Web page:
Social Media

Best Books -- A Closer Look: Found Photos in Detroit

Found Photos in Detroit.
By Arianna Arcara and Luca Santese.
Cesura Publishing
Found Photos in Detroit is a book of photographs and a few letters discovered by two Italian photographers while wandering the streets of Detroit. Like many other photographers, they had come to document the distressed city, but left instead with thousands of vernacular photographs, many of which were once part of a photographic police archive. An exhibition followed, and a selection of the images became this book.

Though I’d read the book’s description and the comments from Erik Kessels and John Gossage, who selected it as a Best Book of 2012, the contents of Found Photos in Detroit caught me off guard. We see family snapshots and awkward portraits, but the majority of the photographs were taken as evidence -- images of perpetrators, victims or crime scenes. There is a sizable difference between police evidence and personal snapshots -- full ranges of emotions and facial expressions are common in mug shots but seldom seen in candid portraits. Pictures of swollen faces initially intended as documents of physical harm are transformed by context; the rawness of the emotion behind the eyes becomes an inadvertent subject. We seldom see such complex emotions in photography.

Found Photos in Detroit. By Arianna Arcara and Luca Santese from Cesura Publishing.
Found Photos in DetroitBy Arianna Arcara and Luca Santese from Cesura Publishing.

Just a few pages in, I had a difficult time making sense of what I was looking at. The intimacy of the photographs is often bewildering. The book opens with a few pages of grids of portraits. The first selection are nearly too marred for their subjects to be visible, and as the pages turn, the faces become clearer and pull us in. The photographs are in various conditions -- some are faded, some pristine, others wrinkled, the emulsion sloughing off, spotted and stuck together. The more decayed an image, the closer you’ll strive to make out its subject, making the clearer images all the more immediate. A sequence of immaculate photographs showing two shirtless young boys displaying scrapes and marks on their skin are astonishing. The children look into the camera -- or perhaps at the photographer -- with wide-eye seriousness, with brutal calm, and something intangible. Photographs of crime scenes that send us stumbling through eerily empty houses seem to be an apt analogy to the act of going through the book; it feels a bit like trespassing. We naturally gawk to look at the twisted remains of a car crash, but seeing a grid of photographs documenting it from multiple angels gives us the ability to slow down and examine it, getting closer than we perhaps feel we should. The final group of sequential images walks us through the burned up interior of a house and just as I began to think I wouldn't find the body I'd anticipated, it appeared, and to more affect than I could have guessed. The book finishes with full-page reproductions, each photograph disfigured in its own spectacular way. Very effectively paced and sequenced, the book is uncomfortable, fascinating and emotionally jarring. Do we learn anything from this assortment of images? For me the answer was yes, but it wasn’t what I had expected. About a quarter of the way through the book, I decided that it wasn't really about Detroit.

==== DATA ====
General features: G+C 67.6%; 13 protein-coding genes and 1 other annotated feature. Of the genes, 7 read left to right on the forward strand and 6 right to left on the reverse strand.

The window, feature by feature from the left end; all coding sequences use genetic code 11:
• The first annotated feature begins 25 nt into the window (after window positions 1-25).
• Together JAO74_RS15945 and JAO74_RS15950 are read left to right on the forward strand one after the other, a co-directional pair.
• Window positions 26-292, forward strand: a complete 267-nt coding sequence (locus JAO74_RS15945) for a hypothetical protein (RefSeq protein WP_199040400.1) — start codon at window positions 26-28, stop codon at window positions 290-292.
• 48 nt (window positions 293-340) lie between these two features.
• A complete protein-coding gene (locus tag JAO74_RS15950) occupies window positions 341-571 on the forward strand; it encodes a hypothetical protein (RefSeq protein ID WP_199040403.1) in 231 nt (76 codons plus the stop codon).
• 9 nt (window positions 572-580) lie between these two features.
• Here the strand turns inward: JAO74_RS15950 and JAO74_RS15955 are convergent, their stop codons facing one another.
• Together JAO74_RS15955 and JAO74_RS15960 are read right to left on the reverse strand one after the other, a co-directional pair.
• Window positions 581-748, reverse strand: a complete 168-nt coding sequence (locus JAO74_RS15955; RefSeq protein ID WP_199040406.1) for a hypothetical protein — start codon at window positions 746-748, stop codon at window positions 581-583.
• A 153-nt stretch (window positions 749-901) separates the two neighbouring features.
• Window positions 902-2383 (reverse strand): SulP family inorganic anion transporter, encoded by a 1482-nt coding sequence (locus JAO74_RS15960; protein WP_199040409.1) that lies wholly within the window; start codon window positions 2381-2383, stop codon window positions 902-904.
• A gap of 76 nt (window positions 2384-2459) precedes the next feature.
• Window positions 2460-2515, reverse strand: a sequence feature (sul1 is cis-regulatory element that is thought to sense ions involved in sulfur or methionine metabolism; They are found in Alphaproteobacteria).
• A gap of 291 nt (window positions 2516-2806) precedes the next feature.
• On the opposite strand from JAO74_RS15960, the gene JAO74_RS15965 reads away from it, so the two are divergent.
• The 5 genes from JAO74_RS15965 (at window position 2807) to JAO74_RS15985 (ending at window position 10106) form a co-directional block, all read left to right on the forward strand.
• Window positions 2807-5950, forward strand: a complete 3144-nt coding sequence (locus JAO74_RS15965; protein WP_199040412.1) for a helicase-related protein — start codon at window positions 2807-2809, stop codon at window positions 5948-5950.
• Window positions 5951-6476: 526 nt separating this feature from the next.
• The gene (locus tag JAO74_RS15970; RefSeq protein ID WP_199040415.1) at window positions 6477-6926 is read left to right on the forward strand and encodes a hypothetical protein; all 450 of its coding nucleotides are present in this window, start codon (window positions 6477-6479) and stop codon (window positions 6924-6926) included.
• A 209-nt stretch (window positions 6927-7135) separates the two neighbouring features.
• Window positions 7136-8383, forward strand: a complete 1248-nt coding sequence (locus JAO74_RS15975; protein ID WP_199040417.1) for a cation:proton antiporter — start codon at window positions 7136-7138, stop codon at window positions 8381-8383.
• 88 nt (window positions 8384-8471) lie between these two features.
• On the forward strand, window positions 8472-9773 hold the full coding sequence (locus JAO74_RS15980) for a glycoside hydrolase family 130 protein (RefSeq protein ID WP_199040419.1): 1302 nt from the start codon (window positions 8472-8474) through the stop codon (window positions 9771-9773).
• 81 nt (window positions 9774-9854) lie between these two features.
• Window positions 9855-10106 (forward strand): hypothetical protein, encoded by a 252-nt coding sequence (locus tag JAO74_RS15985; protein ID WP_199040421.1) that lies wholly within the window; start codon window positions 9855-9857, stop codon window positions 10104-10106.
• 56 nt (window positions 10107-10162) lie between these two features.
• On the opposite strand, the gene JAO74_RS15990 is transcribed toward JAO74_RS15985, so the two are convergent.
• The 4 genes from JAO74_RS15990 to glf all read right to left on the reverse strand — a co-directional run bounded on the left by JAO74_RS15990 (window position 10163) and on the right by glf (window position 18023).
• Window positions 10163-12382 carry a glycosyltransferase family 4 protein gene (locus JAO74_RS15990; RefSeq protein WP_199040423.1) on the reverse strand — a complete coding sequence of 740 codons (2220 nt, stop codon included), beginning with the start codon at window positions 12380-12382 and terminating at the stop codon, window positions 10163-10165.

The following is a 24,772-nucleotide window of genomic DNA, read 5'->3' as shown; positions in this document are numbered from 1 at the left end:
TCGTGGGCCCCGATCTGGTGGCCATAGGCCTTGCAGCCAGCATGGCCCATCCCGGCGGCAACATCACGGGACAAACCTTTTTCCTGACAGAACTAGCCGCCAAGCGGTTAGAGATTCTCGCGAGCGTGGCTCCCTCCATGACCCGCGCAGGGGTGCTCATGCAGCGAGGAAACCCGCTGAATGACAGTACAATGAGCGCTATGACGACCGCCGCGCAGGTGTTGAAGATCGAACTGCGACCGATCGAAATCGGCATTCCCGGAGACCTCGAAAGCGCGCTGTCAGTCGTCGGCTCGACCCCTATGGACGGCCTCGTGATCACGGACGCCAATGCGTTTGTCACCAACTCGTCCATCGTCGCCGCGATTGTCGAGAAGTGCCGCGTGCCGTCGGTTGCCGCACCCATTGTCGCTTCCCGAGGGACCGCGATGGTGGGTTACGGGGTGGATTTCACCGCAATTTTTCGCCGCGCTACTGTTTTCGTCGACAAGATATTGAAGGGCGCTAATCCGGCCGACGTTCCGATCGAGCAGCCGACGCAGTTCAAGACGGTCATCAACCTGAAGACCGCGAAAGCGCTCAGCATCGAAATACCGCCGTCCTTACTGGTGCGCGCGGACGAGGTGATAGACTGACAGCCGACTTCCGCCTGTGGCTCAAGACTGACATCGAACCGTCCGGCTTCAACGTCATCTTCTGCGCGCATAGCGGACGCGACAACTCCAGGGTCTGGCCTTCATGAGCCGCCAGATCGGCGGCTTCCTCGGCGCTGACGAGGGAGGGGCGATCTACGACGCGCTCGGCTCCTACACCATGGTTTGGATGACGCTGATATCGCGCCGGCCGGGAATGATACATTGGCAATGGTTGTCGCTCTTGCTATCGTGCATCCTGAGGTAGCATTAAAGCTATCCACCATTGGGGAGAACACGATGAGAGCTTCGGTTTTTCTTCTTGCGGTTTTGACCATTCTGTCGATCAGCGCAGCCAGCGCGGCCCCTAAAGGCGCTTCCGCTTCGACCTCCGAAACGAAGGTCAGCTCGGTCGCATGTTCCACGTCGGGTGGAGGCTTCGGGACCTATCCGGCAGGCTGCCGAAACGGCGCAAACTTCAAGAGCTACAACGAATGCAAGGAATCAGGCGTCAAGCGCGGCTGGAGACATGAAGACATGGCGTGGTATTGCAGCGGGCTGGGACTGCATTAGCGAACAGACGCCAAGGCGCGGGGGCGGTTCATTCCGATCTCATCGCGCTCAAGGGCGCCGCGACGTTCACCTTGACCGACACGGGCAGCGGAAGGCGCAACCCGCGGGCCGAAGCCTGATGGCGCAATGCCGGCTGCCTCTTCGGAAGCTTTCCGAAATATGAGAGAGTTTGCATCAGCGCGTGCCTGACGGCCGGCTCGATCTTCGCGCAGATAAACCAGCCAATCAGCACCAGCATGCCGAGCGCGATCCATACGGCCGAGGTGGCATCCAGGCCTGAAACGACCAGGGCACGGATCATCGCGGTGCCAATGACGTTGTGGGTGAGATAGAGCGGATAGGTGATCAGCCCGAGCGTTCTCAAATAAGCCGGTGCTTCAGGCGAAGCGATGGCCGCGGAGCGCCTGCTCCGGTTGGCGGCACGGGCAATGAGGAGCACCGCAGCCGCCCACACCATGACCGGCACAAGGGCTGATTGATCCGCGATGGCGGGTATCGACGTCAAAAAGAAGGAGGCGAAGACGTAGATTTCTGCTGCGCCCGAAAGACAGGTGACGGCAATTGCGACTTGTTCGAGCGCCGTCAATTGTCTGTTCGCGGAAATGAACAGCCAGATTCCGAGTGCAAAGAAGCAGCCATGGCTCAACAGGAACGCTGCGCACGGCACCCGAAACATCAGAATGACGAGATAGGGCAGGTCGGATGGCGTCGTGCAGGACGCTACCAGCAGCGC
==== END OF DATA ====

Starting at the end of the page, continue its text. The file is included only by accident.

Found Photos in DetroitBy Arianna Arcara and Luca Santese from Cesura Publishing.

It's taken me a lot of time to digest this book, though I take comfort in knowing that I'm in good company. Joerg Colberg notably had a difficult time with it, reiterating in his review that he doesn’t know what Found Photos in Detroit is trying to tell him. I certainly can't answer that question, nor can I say for sure if there's a statement about Detroit somewhere in it. The context triggers socio-political reactions and the photographs hit on racial and economic cues, but to me it feels misguided to look to this book for some kind of indication of the psyche of the city. I hate to think that anyone would consider a random assortment of photographic police evidence an apt description of any city; not unlike the often seen Detroit "Ruin Porn," it can't possibly portray the complexities of a city finding its identity in this new economic landscape. I think for many photographers Detroit makes an intriguing backdrop, a symbolic victim of the deceit and negligence of twentieth-century capitalism, and as a result many photographic projects based in the city seem simply to insist, "This can happen!" It is photography as a means to engage with our fears, fears that derive from personal morbidity rather than an attempt to understand a place.

Found Photos in DetroitBy Arianna Arcara and Luca Santese from Cesura Publishing.
Found Photos in DetroitBy Arianna Arcara and Luca Santese from Cesura Publishing.

I understand not being able to separate this book from its social context, and I don't expect it will be an easy book for anyone. Found Photos in Detroit raised questions for me on the uses of found vernacular images – who has ownership and who has the right to show them, particularly if those images were taken as police record, but I didn't find any statement on economics or race or politics or even Detroit for that matter. What I did find was a powerful document about fragility and decay, the fight against entropy, death and forgetting, and the futility of those efforts. The photographs and their context are symbolically rich, and for me, this is where the book's voice lies. Representing hope and fear, our efforts to control even the most frightening and chaotic parts of our lives, the desire to document and declare that one matters, the images ultimately betray photography's weakness as a testament to our lives. Like us, they too will vanish. --Sarah Bradley

Selected as one of the Best Books of 2012 by Erik Kessels & John Gossage.